The U.S. economy appears to be on a sustainable growth path while the euro zone remains mired in debt emergencies, largely because of its much weaker policy response. Therefore, rate increases by the European Central Bank (ECB) at this stage would be a policy mistake, but that is not to say that they won’t raise them. In the lead-up to the Great Recession it was generally understood that the U.S. was in a worse position than the euro area to weather the crisis. After all, the U.S. had over-consumed for decades and its housing bubble was at the very heart of the meltdown. Yet fast-forward to the present and the U.S. economy appears to be on a sustainable growth path while the euro zone remains caught up in periodic crises. On the surface and when viewed in aggregate, the euro area appears fundamentally sounder:
- Its current account is roughly in balance, while the U.S. balance-of-payments deficit still exceeds the critical 3% level
- The U.S. housing bubble gave rise to far greater use of toxic paper which seems to be lingering
So why has U.S. growth fared so much better than the euro zone in the aftermath of the crisis? The major reason for the euro area’s woes is that the policy response has been far too timid. The differences between the European and American approaches may be divided into three related categories: Fiscal policy, monetary policy and banking sector health.
Monetary and fiscal policies, as well as the comparative health of the banking systems, largely explain why the euro area has lagged the recovery in the U.S. since the Great Recession. In contrast to the Fed, the ECB has already made several attempts to withdraw liquidity. Even now, with the sovereign crisis still smoldering, the ECB is once again publicly discussing policy normalization, including raising rates. Meanwhile, the banking system in the euro area has become more fragile than in the U.S. Going into the downturn, the potential for credit losses in the U.S. was far greater and U.S. consumers were much more leveraged than their European counterparts. But U.S. banks are healing, while European problems remain unresolved and have spread into several sovereign debt markets. Banking is a confidence game, so markets need to be assured that large, systemically important banks cannot fail. The U.S. achieved this by:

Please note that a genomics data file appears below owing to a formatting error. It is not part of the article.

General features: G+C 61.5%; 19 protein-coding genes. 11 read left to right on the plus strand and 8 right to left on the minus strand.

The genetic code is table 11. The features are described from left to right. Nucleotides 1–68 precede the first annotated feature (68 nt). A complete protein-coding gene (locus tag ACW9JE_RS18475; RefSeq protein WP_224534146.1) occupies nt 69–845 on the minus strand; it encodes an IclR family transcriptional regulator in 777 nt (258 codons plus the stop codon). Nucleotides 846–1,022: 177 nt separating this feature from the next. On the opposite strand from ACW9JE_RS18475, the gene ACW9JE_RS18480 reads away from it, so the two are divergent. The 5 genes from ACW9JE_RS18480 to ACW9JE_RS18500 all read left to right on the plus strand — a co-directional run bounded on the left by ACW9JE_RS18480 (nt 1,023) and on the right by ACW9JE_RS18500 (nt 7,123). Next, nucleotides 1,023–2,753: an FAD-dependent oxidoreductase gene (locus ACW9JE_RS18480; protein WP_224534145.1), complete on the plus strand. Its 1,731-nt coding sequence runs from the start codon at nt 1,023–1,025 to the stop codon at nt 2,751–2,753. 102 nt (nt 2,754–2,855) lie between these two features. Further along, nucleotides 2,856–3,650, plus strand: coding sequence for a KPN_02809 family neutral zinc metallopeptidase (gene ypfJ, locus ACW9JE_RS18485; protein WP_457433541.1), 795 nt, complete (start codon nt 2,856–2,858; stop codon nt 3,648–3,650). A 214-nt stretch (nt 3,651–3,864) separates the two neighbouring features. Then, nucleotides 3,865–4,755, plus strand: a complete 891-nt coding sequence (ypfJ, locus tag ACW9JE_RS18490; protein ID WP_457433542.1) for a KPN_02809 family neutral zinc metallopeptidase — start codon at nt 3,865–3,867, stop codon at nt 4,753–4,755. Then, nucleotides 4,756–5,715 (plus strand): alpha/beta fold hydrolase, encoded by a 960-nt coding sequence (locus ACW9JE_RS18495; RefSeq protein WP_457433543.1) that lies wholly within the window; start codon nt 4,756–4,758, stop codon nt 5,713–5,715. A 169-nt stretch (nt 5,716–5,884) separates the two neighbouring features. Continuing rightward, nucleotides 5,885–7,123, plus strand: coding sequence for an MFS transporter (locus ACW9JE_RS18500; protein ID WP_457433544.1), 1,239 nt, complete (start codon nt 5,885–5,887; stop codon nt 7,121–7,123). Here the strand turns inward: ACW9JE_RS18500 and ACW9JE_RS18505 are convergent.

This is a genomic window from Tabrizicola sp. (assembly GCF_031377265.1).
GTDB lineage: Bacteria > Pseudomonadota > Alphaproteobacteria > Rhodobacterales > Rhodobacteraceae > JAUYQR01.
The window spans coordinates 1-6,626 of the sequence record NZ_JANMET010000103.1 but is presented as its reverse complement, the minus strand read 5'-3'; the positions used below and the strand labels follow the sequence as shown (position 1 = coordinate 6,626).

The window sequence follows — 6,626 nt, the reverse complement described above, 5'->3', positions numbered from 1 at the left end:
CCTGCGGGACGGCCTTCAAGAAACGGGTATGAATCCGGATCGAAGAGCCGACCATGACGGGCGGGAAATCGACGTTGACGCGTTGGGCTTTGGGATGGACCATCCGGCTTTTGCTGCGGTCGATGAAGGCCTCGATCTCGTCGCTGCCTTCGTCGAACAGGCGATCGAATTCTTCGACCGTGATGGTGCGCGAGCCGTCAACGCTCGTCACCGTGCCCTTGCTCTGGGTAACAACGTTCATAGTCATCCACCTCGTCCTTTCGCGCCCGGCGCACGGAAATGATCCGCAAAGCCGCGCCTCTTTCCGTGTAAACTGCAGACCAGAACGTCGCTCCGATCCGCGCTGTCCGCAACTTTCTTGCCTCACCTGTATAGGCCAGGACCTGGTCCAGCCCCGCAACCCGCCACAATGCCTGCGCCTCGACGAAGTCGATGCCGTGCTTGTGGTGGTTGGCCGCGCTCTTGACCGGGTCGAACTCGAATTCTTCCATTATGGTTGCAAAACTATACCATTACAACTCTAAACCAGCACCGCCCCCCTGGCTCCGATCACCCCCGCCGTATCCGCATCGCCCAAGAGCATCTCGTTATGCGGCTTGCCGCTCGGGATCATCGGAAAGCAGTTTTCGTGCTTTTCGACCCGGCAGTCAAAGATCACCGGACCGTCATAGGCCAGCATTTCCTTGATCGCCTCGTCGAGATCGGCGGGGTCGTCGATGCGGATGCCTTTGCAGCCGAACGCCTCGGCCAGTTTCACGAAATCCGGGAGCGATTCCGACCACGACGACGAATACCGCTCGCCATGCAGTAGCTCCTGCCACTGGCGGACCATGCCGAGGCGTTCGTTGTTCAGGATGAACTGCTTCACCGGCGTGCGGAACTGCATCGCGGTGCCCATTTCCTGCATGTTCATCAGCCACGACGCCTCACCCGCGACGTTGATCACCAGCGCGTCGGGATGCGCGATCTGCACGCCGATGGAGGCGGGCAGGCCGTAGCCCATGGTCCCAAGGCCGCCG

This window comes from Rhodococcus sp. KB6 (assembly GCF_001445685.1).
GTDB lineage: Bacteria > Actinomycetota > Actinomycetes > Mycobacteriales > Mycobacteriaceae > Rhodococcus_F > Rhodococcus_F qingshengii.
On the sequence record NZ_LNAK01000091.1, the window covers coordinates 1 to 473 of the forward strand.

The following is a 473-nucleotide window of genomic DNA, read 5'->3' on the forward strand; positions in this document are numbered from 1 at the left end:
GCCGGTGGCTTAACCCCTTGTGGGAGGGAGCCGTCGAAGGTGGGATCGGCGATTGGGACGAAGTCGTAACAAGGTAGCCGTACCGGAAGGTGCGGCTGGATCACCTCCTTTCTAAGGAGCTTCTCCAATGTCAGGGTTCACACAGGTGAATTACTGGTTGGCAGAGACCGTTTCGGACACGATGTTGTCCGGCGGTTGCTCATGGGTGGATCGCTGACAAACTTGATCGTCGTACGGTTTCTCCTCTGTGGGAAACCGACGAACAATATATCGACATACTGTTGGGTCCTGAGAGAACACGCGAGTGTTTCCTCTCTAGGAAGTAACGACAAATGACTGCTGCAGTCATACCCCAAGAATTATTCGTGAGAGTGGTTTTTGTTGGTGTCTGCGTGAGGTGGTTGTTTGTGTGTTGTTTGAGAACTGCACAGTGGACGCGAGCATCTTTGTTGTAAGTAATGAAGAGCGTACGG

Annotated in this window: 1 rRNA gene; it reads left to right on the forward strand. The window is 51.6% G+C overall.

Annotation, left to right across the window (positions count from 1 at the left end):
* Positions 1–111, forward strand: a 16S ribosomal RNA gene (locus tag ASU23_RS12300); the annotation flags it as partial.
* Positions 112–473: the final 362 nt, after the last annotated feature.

- Having its huge failures occur early in the crisis
- Providing credible stress tests to define losses
- Arranging for capital injections when banks came up short
In contrast, European stress tests lost credibility as a result of Irish bank defaults. Finally, despite lower deficit and net debt levels, the euro area is viewed as the sovereign debt trouble spot because of its uneven distribution of debt. None-the-less, Europe is withdrawing fiscal stimulus much more quickly than the U.S. The fiscal drag is crippling growth in some of the weaker peripheral countries and thereby further weakening the euro banks.
Our hearts and minds are with the people of Japan following the sad and tragic events that have happened and are still unfolding there. Although the Nikkei has plunged, natural disasters rarely change an economy’s growth trajectory and this earthquake, though massive, should be no exception. Of course, until the nuclear situation stabilizes, the total damage to Japan’s infrastructure and public confidence is unknown. Nonetheless, the steep drop in the Japanese equity market is no doubt at least partially caused by panic. Key global averages had begun correcting before the earthquake hit Japan given that many markets seemed technically overstretched. The Japanese disaster has clearly increased investor anxiety which guarantees a period of high price volatility. But so far, it seems unlikely that the global growth trajectory will be meaningfully altered. In other words, the cyclical backdrop for risk assets is still positive and is, as of yet, not significantly changed by events in Japan. A spike in oil prices continues to be the more pressing risk to global bullishness and needs to be monitored closely.
Michael Ashley Schulman, CFA
Hollencrest Capital Management